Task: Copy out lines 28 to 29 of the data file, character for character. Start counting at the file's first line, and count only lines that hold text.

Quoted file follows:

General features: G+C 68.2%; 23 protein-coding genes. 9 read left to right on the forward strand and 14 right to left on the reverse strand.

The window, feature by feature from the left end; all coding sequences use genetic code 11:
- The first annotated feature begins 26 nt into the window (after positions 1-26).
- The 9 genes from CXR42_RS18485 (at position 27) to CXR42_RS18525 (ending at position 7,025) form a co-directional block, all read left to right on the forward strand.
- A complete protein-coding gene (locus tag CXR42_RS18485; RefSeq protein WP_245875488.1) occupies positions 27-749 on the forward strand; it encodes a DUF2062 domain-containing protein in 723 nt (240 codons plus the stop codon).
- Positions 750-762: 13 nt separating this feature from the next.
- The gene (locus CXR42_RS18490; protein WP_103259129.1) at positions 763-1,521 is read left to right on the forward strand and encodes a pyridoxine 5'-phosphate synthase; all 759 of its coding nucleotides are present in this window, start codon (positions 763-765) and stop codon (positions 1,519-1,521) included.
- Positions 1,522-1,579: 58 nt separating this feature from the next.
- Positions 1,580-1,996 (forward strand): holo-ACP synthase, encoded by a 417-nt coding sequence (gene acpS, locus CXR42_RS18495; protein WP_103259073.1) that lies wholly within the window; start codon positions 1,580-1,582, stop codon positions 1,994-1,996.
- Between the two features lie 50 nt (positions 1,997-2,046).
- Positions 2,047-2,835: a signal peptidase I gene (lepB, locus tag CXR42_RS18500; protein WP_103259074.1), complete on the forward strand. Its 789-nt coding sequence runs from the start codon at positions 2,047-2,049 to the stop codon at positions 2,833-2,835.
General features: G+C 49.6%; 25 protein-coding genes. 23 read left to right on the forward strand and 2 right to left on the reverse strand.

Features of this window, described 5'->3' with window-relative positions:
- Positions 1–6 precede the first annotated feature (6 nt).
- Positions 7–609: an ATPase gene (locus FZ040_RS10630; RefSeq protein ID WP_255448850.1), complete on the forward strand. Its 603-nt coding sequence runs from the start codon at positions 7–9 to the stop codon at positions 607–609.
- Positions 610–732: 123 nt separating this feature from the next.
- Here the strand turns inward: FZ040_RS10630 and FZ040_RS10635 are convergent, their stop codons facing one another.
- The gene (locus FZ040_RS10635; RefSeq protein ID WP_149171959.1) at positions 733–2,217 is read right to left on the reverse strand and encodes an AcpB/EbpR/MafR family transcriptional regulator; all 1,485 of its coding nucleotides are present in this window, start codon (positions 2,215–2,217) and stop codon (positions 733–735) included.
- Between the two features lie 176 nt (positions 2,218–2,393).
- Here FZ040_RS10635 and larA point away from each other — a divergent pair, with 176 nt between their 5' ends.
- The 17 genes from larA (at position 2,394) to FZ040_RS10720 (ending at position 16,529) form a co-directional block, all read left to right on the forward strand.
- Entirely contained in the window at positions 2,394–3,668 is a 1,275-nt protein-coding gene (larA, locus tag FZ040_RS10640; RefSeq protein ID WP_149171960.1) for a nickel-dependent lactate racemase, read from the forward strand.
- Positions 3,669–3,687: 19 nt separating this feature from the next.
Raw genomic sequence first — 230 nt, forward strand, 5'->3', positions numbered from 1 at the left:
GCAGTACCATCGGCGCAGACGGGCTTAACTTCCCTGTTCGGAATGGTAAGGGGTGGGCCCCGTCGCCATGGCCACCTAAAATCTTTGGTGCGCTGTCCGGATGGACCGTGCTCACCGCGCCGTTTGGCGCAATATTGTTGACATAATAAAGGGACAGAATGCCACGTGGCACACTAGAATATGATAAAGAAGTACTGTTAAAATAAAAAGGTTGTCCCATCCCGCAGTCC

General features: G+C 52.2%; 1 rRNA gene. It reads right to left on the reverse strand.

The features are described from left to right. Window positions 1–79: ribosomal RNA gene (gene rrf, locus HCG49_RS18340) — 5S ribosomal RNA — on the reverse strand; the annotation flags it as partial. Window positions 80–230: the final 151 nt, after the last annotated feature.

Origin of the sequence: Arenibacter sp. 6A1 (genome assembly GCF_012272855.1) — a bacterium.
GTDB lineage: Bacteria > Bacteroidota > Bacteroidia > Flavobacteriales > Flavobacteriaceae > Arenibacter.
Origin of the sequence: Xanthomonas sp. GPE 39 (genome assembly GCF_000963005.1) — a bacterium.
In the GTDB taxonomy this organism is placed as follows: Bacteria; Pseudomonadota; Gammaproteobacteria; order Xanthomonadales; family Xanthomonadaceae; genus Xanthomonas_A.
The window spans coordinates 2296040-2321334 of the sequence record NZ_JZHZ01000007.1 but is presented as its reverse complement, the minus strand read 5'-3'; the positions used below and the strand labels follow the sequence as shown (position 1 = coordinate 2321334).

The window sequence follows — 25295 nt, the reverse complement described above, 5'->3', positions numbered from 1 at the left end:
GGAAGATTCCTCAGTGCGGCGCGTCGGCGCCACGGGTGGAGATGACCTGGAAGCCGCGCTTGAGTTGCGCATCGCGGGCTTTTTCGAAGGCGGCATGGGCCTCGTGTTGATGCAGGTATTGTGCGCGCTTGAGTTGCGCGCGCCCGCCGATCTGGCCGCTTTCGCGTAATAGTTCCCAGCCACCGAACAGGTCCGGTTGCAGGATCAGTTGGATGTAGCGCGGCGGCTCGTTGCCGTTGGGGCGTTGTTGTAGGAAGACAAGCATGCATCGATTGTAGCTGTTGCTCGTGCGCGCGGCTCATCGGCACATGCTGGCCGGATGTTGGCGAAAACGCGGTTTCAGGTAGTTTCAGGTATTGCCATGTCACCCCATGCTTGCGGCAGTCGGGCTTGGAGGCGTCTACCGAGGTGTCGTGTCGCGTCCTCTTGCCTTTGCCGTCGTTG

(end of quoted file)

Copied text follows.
Origin of the sequence: Arenibacter sp. 6A1 (genome assembly GCF_012272855.1) — a bacterium.
GTDB lineage: Bacteria > Bacteroidota > Bacteroidia > Flavobacteriales > Flavobacteriaceae > Arenibacter.